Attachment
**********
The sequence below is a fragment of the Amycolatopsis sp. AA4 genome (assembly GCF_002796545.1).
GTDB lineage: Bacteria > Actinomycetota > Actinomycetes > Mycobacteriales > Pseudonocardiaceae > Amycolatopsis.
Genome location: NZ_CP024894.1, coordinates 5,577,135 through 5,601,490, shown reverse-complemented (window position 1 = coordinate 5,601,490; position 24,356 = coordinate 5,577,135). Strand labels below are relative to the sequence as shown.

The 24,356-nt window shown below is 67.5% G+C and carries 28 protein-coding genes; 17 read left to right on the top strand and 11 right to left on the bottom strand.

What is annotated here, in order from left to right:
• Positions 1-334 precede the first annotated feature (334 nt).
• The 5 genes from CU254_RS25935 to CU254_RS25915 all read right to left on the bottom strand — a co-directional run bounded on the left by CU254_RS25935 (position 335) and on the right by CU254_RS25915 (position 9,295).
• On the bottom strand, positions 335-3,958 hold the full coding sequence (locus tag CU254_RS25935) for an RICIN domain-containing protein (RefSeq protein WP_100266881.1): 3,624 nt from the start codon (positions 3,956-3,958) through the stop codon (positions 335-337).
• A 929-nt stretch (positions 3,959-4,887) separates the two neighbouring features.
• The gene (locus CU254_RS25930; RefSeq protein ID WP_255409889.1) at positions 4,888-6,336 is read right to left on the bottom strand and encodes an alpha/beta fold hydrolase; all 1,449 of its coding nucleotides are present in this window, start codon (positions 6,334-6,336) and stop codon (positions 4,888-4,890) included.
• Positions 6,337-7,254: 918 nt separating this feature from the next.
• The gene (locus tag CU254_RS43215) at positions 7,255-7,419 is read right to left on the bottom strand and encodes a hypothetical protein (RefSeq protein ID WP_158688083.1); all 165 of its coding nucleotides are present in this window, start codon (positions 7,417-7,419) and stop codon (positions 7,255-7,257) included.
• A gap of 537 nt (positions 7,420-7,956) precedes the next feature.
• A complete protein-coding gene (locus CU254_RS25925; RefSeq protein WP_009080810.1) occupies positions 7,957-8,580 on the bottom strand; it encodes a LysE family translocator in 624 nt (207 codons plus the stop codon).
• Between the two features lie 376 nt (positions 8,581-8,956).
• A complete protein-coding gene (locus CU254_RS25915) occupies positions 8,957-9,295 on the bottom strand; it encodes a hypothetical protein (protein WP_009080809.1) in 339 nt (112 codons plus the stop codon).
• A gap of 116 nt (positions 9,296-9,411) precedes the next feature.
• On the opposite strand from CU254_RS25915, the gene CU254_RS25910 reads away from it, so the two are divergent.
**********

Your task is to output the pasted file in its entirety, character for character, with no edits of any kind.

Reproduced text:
The sequence below is a fragment of the Amycolatopsis sp. AA4 genome (assembly GCF_002796545.1).
GTDB lineage: Bacteria > Actinomycetota > Actinomycetes > Mycobacteriales > Pseudonocardiaceae > Amycolatopsis.
Genome location: NZ_CP024894.1, coordinates 5,577,135 through 5,601,490, shown reverse-complemented (window position 1 = coordinate 5,601,490; position 24,356 = coordinate 5,577,135). Strand labels below are relative to the sequence as shown.

The 24,356-nt window shown below is 67.5% G+C and carries 28 protein-coding genes; 17 read left to right on the top strand and 11 right to left on the bottom strand.

What is annotated here, in order from left to right:
• Positions 1-334 precede the first annotated feature (334 nt).
• The 5 genes from CU254_RS25935 to CU254_RS25915 all read right to left on the bottom strand — a co-directional run bounded on the left by CU254_RS25935 (position 335) and on the right by CU254_RS25915 (position 9,295).
• On the bottom strand, positions 335-3,958 hold the full coding sequence (locus tag CU254_RS25935) for an RICIN domain-containing protein (RefSeq protein WP_100266881.1): 3,624 nt from the start codon (positions 3,956-3,958) through the stop codon (positions 335-337).
• A 929-nt stretch (positions 3,959-4,887) separates the two neighbouring features.
• The gene (locus CU254_RS25930; RefSeq protein ID WP_255409889.1) at positions 4,888-6,336 is read right to left on the bottom strand and encodes an alpha/beta fold hydrolase; all 1,449 of its coding nucleotides are present in this window, start codon (positions 6,334-6,336) and stop codon (positions 4,888-4,890) included.
• Positions 6,337-7,254: 918 nt separating this feature from the next.
• The gene (locus tag CU254_RS43215) at positions 7,255-7,419 is read right to left on the bottom strand and encodes a hypothetical protein (RefSeq protein ID WP_158688083.1); all 165 of its coding nucleotides are present in this window, start codon (positions 7,417-7,419) and stop codon (positions 7,255-7,257) included.
• A gap of 537 nt (positions 7,420-7,956) precedes the next feature.
• A complete protein-coding gene (locus CU254_RS25925; RefSeq protein WP_009080810.1) occupies positions 7,957-8,580 on the bottom strand; it encodes a LysE family translocator in 624 nt (207 codons plus the stop codon).
• Between the two features lie 376 nt (positions 8,581-8,956).
• A complete protein-coding gene (locus CU254_RS25915) occupies positions 8,957-9,295 on the bottom strand; it encodes a hypothetical protein (protein WP_009080809.1) in 339 nt (112 codons plus the stop codon).
• A gap of 116 nt (positions 9,296-9,411) precedes the next feature.
• On the opposite strand from CU254_RS25915, the gene CU254_RS25910 reads away from it, so the two are divergent.